Illinois – Taxability of Computer Software and Licenses

SALT Report 1471 – The Illinois Department of Revenue issued a general information letter regarding the taxation of computer software and Licenses.  In general, service occupation and use taxes do not apply to sales that do not involve the transfer of tangible personal property, and  Ill. Adm. Code 130.2105(a)(3) states that information or data electronically transferred or downloaded is not considered the transfer of tangible personal property.

Computer Software

Canned computer software is considered taxable tangible personal property regardless of how it is transferred to the customer; tape, disc, card, electronic means, or other media.  However, if the computer software consists of custom computer programs, then these sales may not be taxable retail sales.

Software Licenses

Section 130.1935 states that neither the transfer of software nor any subsequent software updates will be subject to Retailers’ Occupation Tax if:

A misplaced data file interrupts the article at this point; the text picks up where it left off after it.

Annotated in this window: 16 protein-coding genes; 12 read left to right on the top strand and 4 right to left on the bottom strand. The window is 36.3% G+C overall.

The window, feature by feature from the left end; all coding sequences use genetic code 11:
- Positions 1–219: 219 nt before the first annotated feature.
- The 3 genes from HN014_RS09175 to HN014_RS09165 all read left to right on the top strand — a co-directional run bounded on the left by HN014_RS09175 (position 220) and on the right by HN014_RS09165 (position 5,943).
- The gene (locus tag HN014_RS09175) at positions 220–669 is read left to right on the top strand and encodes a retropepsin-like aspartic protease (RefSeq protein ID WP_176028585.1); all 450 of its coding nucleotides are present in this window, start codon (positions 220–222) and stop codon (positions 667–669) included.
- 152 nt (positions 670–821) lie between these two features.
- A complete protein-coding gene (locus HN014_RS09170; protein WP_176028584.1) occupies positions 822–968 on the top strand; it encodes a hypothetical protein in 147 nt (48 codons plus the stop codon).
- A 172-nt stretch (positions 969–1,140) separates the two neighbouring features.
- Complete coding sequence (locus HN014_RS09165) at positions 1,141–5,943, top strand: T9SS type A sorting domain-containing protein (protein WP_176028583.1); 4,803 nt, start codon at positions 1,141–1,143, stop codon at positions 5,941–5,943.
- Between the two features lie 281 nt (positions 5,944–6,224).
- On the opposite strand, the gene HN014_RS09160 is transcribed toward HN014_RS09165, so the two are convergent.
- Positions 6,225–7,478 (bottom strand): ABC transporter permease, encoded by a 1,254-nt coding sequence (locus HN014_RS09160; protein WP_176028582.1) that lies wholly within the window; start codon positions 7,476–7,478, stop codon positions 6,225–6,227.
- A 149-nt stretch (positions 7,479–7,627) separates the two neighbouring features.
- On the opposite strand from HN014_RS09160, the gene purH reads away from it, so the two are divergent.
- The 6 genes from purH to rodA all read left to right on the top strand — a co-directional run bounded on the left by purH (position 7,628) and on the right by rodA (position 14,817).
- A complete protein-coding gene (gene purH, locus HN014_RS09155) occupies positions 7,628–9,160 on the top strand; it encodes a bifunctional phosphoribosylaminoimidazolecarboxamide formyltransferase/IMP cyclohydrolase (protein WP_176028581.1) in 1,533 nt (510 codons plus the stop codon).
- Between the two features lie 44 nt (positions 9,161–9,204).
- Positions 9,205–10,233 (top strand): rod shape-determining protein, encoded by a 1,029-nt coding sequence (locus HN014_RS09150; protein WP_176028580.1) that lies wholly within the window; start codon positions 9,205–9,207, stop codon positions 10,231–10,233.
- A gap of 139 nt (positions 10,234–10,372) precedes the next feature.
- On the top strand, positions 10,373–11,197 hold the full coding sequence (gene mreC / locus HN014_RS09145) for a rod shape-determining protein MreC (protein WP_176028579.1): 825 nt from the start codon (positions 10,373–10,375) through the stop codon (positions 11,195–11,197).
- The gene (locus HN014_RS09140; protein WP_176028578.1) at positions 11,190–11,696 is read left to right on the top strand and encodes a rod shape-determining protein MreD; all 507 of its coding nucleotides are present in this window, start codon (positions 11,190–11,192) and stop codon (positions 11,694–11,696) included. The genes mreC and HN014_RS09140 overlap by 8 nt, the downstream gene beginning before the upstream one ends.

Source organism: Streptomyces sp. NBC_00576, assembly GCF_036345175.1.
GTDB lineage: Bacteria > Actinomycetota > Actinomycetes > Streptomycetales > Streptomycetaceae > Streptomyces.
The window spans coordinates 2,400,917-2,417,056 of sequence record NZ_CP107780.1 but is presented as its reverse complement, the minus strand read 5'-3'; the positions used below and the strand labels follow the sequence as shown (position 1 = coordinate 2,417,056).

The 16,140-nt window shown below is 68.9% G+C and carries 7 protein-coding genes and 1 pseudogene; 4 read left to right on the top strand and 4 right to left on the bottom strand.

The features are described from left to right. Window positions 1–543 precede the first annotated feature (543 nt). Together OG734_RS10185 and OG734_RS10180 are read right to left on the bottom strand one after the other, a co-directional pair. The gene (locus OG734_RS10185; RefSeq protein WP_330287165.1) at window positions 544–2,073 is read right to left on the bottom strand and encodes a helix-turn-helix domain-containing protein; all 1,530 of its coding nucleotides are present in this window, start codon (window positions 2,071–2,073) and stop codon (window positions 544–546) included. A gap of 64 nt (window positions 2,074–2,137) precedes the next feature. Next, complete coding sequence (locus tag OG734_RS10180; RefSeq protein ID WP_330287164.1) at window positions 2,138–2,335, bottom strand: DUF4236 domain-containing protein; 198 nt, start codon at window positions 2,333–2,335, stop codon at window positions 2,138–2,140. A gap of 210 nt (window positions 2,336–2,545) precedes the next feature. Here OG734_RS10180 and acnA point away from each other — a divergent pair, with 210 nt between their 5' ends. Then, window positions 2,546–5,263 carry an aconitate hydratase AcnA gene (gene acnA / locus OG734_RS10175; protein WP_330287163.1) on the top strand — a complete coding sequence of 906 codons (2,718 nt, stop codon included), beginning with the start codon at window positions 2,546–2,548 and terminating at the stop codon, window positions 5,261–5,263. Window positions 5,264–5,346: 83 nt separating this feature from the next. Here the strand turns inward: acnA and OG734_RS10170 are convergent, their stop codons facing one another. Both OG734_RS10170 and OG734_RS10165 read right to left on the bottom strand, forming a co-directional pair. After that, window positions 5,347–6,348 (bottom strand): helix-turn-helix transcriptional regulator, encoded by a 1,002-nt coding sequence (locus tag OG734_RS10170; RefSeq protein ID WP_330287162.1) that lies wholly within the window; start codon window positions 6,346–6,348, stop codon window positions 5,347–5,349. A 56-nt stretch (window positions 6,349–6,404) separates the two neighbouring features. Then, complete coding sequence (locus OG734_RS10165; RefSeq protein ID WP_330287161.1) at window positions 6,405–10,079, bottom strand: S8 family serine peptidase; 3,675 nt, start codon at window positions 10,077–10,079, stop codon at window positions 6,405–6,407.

• It is evidenced by a written agreement signed by the licensor and the customer,
  • It restricts the customer’s duplication and use of the software,
  • It prohibits the customer from licensing, sublicensing or transferring the software to a third party without the permission and continued control of the licensor,
  • The licensor has a policy of providing another copy at minimal or no charge if the customer loses or damages the software, or permits the licensee to make and keep an archival copy, and this policy is either stated in the license agreement, supported by the licensor’s books and records, or supported by a notarized statement made under penalties of perjury by the licensor; and
  • The customer must destroy or return all copies of the software to the licensor at the end of the license period. This provision is deemed to be met, in the case of a perpetual license, without being set forth in the license agreement.
Additionally, it is common for software to be licensed over the internet if the customer checks a box that states that they accept the licensing terms; however Illinois does not accept this as a written agreement signed by a licensor and a customer. To meet the signature requirement for an exempt software license, the agreement must contain the written signature of the licensor and customer.
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